Do a Google search for Ava Gardner and one of the adjectives you’ll see bandied about the most when referring to the actress is ‘sultry’, a word I myself used to describe the star in a review of her autobiography. With her raven hair, dazzling green eyes and fabulous figure, Gardner became one of the world’s most desired women. She was famously given a contract with MGM when Louis B. Mayer saw her screen test. He sent a telegram to the studio, saying: ‘She can’t sing, she can’t act, she can’t talk, she’s terrific!’ Terrific she may have been, but for years she had to make do with bit parts in a variety of second-rate films. In the meantime, she got rid of her North Carolina accent and polished her style. The Killers saw Gardner finally get the chance to shine, leading to a successful career as a leading lady, as well as keeping her name in gossip magazines thanks to her three volatile marriages to three equally famous men. So was she just a sultry sex bomb, or was Ava Gardner more than just a pretty face? Here’s a handful of her most notable performances.
THE KILLERS – Based on an Ernest Hemingway short story of the same name, The Killers places Gardner’s Kitty alongside Burt Lancaster’s Pete. This was Gardner’s first starring role and Lancaster’s movie debut, but what the pair lack in experience they make up for in screen-stealing beauty. Lancaster in particular looks so young and almost puppyish as the ex-boxer turned criminal, a perfect dupe for Kitty. The film is classic noir, all long shadows and startling chiaroscuro effects, while the story deals with a New Jersey robbery and the various intrigues amongst the gang members leading to betrayals and worse. The film, which earned praise from Hemingway, has aged well and deserves its classic status.
THE BAREFOOT CONTESSA – It was hard for Ava Gardner to shake off her sex goddess label, and she was hardly helped by MGM, which called her ‘the world’s most beautiful animal’ on publicity posters and the trailer for this film. In The Barefoot Contessa, Gardner assumes a fairly decent Spanish accent and even has some Spanish dialogue. She plays an erstwhile gypsy dancer who becomes a Hollywood star and then an Italian count’s wife. Directed by Joseph L. Mankiewicz (All About Eve), the film also stars Humphrey Bogart as the director who discovers the dancing gypsy. Rossano Brazzi (Summertime), who went on to marry a real-life baroness, plays the dashing Italian count. The film exudes glamour and there is some nice humour and camaraderie between the two co-stars, as well as all the melodrama of a Mexican telenovela as secrets, lies and betrayals start piling up. Worth watching for Gardner’s costumes alone.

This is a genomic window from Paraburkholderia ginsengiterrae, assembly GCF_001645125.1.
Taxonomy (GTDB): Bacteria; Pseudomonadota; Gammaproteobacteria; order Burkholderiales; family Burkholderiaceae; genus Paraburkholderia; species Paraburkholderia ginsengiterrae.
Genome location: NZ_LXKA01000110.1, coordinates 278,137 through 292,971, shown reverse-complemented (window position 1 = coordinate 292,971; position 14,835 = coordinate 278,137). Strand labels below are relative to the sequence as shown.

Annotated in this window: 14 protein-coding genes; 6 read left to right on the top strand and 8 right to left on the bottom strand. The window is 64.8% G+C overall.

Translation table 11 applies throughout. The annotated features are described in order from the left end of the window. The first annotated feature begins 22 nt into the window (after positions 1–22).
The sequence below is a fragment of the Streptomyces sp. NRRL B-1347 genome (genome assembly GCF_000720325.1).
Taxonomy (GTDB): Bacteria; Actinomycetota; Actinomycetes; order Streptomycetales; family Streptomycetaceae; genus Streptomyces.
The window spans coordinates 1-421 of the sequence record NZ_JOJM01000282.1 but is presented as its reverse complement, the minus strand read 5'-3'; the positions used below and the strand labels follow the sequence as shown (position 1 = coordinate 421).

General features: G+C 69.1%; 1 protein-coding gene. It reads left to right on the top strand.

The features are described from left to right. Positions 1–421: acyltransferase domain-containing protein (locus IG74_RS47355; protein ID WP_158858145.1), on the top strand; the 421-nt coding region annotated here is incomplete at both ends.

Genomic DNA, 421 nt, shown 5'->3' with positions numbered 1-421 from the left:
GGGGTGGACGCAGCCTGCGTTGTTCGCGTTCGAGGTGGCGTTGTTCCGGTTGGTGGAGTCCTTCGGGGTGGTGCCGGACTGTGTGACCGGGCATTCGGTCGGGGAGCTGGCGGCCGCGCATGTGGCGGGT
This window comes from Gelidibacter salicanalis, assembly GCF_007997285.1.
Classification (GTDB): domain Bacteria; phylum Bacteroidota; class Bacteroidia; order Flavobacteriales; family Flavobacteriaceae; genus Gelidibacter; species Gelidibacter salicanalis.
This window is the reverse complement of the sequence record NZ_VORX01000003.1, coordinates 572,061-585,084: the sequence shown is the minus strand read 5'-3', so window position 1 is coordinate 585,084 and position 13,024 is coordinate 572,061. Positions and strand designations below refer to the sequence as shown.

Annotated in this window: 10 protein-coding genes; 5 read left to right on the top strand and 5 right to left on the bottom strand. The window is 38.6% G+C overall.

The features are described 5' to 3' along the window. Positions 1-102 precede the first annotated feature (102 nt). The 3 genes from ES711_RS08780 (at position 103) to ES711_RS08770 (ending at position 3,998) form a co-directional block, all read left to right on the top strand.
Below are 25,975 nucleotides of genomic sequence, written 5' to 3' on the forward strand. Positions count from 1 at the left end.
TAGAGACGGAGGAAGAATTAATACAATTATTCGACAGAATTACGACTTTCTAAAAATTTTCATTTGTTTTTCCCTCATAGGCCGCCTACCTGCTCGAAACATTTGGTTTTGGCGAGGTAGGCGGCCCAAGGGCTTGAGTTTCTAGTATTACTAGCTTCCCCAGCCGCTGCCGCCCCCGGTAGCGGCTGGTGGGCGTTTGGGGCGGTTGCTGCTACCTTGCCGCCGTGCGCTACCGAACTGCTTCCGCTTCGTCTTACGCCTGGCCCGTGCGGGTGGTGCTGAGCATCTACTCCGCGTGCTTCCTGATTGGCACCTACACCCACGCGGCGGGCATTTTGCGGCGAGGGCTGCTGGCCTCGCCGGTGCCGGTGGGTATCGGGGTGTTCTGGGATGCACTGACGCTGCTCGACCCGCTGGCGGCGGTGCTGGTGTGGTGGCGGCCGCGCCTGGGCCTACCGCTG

55 DAYS AT PEKING – Fair dues to this film for tackling the very unsexy subject of the Boxer Rebellion in 1900 China and casting Ava Gardner, David Niven and Charlton Heston to carry it off. With no fewer than three directors helming (Nicholas Ray, Andrew Marton and Guy Green), this epic historical adventure was a commercial flop and gained few plaudits despite a positive legion of Hollywood stars from both sides of the pond making up the cast. Nicholas Ray, who had directed Rebel Without A Cause, had a heart attack on set and would never direct again. As with most western films of the age that dealt with the east, 55 Days At Peking lacks cultural sensitivity, with actors such as Flora Robson playing Chinese characters, and its contentious subject matter understandably still raises hackles today. That said, it is not a terrible film, containing multiple battle scenes and a sweeping score that befits its epic tale. Gardner was apparently difficult on set and earned her character a premature death because of her shenanigans.
ONE TOUCH OF VENUS – Returning to safer – and sillier – territory is One Touch of Venus. This comedy fantasy directed by William A. Seiter, who had previously worked with comedy legends the Marx Brothers and Laurel and Hardy, this is the story of a man who falls in love with a statue. Robert Walker plays the besotted lead while Ava Gardner is, of course, the statue of Venus who comes to life on being kissed. Much silliness ensues, with people falling in love all over the place. The film boasts music by legendary Kurt Weill (though much of it was cut), including the song Speak Low, ostensibly sung by Gardner, though in reality her voice was dubbed. Gardner glides through the action draped only in a toga; a goddess amongst mere mortals. Lovely.
- HOT CORN LIBRARY | The great adaptations of Ernest Hemingway